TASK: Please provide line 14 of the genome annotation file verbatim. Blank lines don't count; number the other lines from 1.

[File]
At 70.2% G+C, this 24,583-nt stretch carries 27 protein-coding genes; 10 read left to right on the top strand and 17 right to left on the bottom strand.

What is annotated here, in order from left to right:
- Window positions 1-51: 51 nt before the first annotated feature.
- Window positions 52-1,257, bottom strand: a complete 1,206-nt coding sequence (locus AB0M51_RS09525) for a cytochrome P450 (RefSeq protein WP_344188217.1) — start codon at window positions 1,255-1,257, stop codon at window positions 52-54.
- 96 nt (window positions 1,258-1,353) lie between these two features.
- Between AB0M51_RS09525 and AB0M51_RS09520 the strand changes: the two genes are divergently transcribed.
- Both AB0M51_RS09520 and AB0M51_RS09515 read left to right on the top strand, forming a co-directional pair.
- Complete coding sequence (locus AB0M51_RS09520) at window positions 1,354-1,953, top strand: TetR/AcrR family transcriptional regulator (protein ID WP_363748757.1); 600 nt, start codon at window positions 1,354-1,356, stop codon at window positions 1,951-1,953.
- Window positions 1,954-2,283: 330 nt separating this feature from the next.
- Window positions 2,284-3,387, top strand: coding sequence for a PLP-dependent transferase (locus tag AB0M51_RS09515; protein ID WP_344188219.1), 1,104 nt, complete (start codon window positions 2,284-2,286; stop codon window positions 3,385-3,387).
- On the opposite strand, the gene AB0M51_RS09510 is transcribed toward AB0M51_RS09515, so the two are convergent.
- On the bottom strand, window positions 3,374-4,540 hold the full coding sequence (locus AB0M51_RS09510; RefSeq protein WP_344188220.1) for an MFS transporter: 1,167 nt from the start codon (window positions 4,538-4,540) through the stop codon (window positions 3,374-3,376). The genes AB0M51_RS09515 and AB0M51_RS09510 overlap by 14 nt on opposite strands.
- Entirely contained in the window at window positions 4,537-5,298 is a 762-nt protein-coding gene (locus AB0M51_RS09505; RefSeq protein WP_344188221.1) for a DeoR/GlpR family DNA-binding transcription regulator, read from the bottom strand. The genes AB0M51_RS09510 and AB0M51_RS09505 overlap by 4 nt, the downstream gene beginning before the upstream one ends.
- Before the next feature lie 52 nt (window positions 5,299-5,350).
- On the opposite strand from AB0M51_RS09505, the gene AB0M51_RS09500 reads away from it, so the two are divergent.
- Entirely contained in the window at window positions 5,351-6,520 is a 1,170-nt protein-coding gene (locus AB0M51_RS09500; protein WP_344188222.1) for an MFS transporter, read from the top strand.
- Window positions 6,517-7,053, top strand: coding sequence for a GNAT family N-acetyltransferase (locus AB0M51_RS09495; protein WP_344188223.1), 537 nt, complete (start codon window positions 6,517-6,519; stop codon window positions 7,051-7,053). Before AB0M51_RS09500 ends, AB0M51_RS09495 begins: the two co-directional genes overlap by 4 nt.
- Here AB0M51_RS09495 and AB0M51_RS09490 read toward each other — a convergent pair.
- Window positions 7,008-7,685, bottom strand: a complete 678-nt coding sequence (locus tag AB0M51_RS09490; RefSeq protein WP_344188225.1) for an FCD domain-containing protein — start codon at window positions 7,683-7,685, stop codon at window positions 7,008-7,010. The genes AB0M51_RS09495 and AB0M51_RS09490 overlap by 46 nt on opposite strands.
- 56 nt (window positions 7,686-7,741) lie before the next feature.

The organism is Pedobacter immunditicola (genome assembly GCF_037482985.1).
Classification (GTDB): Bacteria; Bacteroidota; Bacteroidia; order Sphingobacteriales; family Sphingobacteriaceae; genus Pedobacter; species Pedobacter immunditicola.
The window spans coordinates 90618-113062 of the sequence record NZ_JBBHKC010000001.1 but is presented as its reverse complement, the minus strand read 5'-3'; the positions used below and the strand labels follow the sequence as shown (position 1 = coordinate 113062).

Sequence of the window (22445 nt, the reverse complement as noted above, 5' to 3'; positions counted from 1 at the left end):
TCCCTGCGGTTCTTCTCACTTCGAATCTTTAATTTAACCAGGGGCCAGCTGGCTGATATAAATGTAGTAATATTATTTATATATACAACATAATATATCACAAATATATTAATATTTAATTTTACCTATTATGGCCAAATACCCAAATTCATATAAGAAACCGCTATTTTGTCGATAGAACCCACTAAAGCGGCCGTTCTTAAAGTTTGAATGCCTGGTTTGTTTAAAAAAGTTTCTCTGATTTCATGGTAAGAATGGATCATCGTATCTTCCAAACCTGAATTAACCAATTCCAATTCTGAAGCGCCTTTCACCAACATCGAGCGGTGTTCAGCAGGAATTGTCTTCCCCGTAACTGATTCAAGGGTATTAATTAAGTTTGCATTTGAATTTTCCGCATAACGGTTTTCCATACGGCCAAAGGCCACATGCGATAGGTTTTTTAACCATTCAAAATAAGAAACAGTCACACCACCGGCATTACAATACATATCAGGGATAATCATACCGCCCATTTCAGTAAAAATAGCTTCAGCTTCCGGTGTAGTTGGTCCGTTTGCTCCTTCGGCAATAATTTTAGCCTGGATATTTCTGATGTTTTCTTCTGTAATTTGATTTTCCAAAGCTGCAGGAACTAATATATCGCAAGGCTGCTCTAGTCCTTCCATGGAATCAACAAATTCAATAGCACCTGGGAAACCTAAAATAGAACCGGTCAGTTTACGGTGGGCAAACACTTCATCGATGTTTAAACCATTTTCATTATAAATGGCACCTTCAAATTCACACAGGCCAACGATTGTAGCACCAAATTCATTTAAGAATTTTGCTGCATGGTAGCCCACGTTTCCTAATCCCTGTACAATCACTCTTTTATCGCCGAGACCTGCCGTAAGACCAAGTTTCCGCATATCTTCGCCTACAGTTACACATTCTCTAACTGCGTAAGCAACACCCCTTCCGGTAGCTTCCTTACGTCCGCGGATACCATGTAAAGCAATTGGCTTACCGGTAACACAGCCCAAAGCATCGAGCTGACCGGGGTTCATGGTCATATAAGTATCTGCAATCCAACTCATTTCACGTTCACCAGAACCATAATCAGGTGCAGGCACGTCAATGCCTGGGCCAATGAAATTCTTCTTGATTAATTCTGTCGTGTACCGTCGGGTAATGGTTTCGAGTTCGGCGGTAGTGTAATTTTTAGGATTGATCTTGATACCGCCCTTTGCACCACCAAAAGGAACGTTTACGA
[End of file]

- Before the next feature lie 52 nt (window positions 5,299-5,350).